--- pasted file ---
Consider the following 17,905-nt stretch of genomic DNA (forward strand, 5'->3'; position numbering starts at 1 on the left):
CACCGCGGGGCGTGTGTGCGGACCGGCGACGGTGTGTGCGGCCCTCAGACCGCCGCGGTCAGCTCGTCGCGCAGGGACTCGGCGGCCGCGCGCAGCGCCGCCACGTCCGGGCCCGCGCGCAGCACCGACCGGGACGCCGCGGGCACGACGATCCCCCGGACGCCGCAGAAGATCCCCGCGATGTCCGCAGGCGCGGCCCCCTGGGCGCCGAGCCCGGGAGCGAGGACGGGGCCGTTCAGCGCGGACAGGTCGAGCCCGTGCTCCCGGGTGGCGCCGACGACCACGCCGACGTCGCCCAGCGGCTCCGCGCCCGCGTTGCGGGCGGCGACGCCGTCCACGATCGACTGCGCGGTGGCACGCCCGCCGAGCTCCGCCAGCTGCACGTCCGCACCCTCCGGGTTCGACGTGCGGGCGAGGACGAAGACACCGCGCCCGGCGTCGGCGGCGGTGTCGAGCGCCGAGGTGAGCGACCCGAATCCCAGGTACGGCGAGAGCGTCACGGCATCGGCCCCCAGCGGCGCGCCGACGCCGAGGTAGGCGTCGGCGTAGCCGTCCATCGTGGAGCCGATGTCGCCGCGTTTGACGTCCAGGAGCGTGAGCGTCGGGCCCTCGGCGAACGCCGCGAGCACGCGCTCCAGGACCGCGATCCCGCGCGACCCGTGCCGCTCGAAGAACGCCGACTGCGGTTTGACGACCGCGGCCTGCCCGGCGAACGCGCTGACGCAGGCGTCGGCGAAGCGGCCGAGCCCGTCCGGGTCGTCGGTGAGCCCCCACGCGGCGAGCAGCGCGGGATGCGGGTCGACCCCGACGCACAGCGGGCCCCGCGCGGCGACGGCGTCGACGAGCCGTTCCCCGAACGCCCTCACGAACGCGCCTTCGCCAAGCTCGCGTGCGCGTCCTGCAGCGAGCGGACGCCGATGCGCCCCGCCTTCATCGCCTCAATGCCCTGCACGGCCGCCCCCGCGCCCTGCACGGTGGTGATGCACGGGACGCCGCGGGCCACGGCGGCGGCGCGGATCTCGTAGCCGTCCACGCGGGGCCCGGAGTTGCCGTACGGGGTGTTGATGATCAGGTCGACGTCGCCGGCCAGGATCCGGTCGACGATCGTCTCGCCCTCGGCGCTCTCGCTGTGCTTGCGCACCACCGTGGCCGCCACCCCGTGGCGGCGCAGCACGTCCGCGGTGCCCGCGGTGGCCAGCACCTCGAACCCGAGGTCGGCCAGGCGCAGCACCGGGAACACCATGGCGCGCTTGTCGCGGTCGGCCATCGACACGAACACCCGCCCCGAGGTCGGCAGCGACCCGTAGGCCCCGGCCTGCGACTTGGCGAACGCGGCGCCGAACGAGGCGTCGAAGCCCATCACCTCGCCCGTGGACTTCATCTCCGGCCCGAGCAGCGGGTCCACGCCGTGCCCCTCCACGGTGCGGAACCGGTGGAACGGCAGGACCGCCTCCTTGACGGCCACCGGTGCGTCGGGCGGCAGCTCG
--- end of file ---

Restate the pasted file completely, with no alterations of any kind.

Consider the following 17,905-nt stretch of genomic DNA (forward strand, 5'->3'; position numbering starts at 1 on the left):
CACCGCGGGGCGTGTGTGCGGACCGGCGACGGTGTGTGCGGCCCTCAGACCGCCGCGGTCAGCTCGTCGCGCAGGGACTCGGCGGCCGCGCGCAGCGCCGCCACGTCCGGGCCCGCGCGCAGCACCGACCGGGACGCCGCGGGCACGACGATCCCCCGGACGCCGCAGAAGATCCCCGCGATGTCCGCAGGCGCGGCCCCCTGGGCGCCGAGCCCGGGAGCGAGGACGGGGCCGTTCAGCGCGGACAGGTCGAGCCCGTGCTCCCGGGTGGCGCCGACGACCACGCCGACGTCGCCCAGCGGCTCCGCGCCCGCGTTGCGGGCGGCGACGCCGTCCACGATCGACTGCGCGGTGGCACGCCCGCCGAGCTCCGCCAGCTGCACGTCCGCACCCTCCGGGTTCGACGTGCGGGCGAGGACGAAGACACCGCGCCCGGCGTCGGCGGCGGTGTCGAGCGCCGAGGTGAGCGACCCGAATCCCAGGTACGGCGAGAGCGTCACGGCATCGGCCCCCAGCGGCGCGCCGACGCCGAGGTAGGCGTCGGCGTAGCCGTCCATCGTGGAGCCGATGTCGCCGCGTTTGACGTCCAGGAGCGTGAGCGTCGGGCCCTCGGCGAACGCCGCGAGCACGCGCTCCAGGACCGCGATCCCGCGCGACCCGTGCCGCTCGAAGAACGCCGACTGCGGTTTGACGACCGCGGCCTGCCCGGCGAACGCGCTGACGCAGGCGTCGGCGAAGCGGCCGAGCCCGTCCGGGTCGTCGGTGAGCCCCCACGCGGCGAGCAGCGCGGGATGCGGGTCGACCCCGACGCACAGCGGGCCCCGCGCGGCGACGGCGTCGACGAGCCGTTCCCCGAACGCCCTCACGAACGCGCCTTCGCCAAGCTCGCGTGCGCGTCCTGCAGCGAGCGGACGCCGATGCGCCCCGCCTTCATCGCCTCAATGCCCTGCACGGCCGCCCCCGCGCCCTGCACGGTGGTGATGCACGGGACGCCGCGGGCCACGGCGGCGGCGCGGATCTCGTAGCCGTCCACGCGGGGCCCGGAGTTGCCGTACGGGGTGTTGATGATCAGGTCGACGTCGCCGGCCAGGATCCGGTCGACGATCGTCTCGCCCTCGGCGCTCTCGCTGTGCTTGCGCACCACCGTGGCCGCCACCCCGTGGCGGCGCAGCACGTCCGCGGTGCCCGCGGTGGCCAGCACCTCGAACCCGAGGTCGGCCAGGCGCAGCACCGGGAACACCATGGCGCGCTTGTCGCGGTCGGCCATCGACACGAACACCCGCCCCGAGGTCGGCAGCGACCCGTAGGCCCCGGCCTGCGACTTGGCGAACGCGGCGCCGAACGAGGCGTCGAAGCCCATCACCTCGCCCGTGGACTTCATCTCCGGCCCGAGCAGCGGGTCCACGCCGTGCCCCTCCACGGTGCGGAACCGGTGGAACGGCAGGACCGCCTCCTTGACGGCCACCGGTGCGTCGGGCGGCAGCTCG